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District 203 looks at dating violence policy

<p>File Photo</p>

File Photo

Responding to legislation passed by the Illinois General Assembly, Naperville School District 203 is set to take action to combat teen dating violence.

The Board of Education had a first reading recently of a new policy mandated by law to be in place Jan. 1, 2014.

“It requires namely that the board asserts that teen dating violence is unacceptable and prohibited as each student has a right to a safe learning environment,” District 203 Deputy Superintendent Kaine Osburn told the board.

The proposed policy defines dating violence in two passages. One definition is “a pattern of behavior where a person threatens to use physical, mental or emotional abuse to control another person” in a dating relationship. The other is “behavior by which a person uses or threatens to use sexual violence against another person.”

The policy covers students between the ages of 13 and 18, and calls for establishing procedures for the manner of response to incidents, clear identification of the district staff members responsible for receiving reports and communicating the existence of the new policy with the community.

Also included in the policy is age-appropriate education for students in grades seven through 12.

With most seventh-graders aged 12, School Board member Susan Crotty noted the apparent conflict between the policy covering students aged 13 through 18, but the education effort being aimed at grades seven through 12.

Osburn explained that the policy was written with the intention of complying with the state statute.

Indeed, the policy as written by district staff essentially mirrors state legislation passed in August, of which the teen dating violence section is only one part.

“When we were looking at where we were ... we were looking at it to be in line with the statute,” Osburn said.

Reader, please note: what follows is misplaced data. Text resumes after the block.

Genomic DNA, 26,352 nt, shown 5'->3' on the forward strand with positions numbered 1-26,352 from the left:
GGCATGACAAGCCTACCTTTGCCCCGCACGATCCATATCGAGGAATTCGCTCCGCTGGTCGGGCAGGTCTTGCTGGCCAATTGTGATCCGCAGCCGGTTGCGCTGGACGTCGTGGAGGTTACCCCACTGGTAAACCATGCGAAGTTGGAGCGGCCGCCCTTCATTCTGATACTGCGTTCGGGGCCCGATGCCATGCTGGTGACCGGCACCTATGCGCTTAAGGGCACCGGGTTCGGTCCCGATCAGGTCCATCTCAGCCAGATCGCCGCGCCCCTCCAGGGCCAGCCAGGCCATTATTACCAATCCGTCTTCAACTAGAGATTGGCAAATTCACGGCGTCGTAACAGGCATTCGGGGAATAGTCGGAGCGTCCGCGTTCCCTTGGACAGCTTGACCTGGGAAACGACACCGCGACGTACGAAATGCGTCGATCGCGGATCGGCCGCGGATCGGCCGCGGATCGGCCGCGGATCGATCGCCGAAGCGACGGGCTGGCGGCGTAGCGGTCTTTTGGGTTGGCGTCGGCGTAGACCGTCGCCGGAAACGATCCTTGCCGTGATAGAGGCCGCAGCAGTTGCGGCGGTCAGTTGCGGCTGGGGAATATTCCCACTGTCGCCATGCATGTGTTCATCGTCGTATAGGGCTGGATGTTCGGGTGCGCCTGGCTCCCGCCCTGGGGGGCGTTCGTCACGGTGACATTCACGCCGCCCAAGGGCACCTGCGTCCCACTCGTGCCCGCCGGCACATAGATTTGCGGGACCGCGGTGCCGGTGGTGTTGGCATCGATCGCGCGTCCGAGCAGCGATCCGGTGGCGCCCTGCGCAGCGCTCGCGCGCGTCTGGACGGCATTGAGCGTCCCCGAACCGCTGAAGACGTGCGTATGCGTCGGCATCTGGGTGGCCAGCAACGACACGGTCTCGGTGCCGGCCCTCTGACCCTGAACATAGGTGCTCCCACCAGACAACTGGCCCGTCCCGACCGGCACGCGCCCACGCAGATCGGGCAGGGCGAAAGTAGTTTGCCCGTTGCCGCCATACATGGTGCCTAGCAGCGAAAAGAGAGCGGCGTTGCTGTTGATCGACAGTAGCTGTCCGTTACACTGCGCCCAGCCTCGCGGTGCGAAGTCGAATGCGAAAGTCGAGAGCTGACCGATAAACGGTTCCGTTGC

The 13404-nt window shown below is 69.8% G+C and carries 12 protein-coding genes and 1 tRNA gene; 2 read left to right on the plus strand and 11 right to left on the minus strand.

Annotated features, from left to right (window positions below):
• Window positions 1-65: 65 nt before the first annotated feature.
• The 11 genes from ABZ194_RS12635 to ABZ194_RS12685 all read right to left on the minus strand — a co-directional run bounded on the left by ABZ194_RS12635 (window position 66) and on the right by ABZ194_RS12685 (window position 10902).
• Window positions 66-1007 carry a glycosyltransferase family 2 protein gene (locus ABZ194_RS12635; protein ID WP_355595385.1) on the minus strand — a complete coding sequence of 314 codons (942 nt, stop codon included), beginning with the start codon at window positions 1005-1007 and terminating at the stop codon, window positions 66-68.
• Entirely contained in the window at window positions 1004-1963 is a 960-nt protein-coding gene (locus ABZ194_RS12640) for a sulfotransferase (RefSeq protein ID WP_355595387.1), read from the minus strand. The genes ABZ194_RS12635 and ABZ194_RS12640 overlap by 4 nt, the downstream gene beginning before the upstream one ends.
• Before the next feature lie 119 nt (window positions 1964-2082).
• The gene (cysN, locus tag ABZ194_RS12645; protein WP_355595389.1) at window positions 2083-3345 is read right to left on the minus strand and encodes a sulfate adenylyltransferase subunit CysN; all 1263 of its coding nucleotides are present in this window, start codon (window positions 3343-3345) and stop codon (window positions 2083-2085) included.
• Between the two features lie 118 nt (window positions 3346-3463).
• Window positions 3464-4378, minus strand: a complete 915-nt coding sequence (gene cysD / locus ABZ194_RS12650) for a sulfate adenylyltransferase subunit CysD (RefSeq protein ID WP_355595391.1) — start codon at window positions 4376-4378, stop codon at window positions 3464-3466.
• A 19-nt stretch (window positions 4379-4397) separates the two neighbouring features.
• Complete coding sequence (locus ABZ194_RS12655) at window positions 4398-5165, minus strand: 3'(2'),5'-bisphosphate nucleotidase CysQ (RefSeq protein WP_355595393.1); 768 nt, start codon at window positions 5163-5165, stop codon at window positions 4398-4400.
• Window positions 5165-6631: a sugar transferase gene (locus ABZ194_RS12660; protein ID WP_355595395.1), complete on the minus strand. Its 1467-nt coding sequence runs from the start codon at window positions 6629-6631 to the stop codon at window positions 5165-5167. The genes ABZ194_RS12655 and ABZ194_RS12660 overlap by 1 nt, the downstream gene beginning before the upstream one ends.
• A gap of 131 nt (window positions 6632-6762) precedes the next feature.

Osburn explained that students not specifically covered by the statute could still be the subject of disciplinary action based on policies prohibiting harassment, bullying and physical aggression.

The problem facing the board and district staff is that the statute lacks specific instructions on what exactly constitutes education concerning the issue or what specific remedies are to be mandated for infractions.

With little information forthcoming from the state as to standard curriculum or policies regarding infractions — but districts mandated to have a policy in place by the first of the year — District 203 is working to put together a plan that will be accepted by Springfield.

“We’re already in conversations with Learning Services and with teachers,” Osburn said. “We’ll notify the community that the board has adopted this.”

Associate Superintendent for Learning Services Jennifer Hester echoed Osburn’s sentiments about complying with the statute, and indicated that settling on specific approaches to the policy was a process that would begin in January.

“We’ve taken everything from the statute that’s recommended,” she said, noting that many of the state’s requirements might already be satisfied by current District 203 policy. “We need to find out where we meet it and where we don’t.”

Superintendent Dan Bridges agreed that some of the issues were already addressed by school district policy.

“It’s something we always have to be concerned about,” he said.

The policy is scheduled for action by the School Board at its Dec. 16 meeting.

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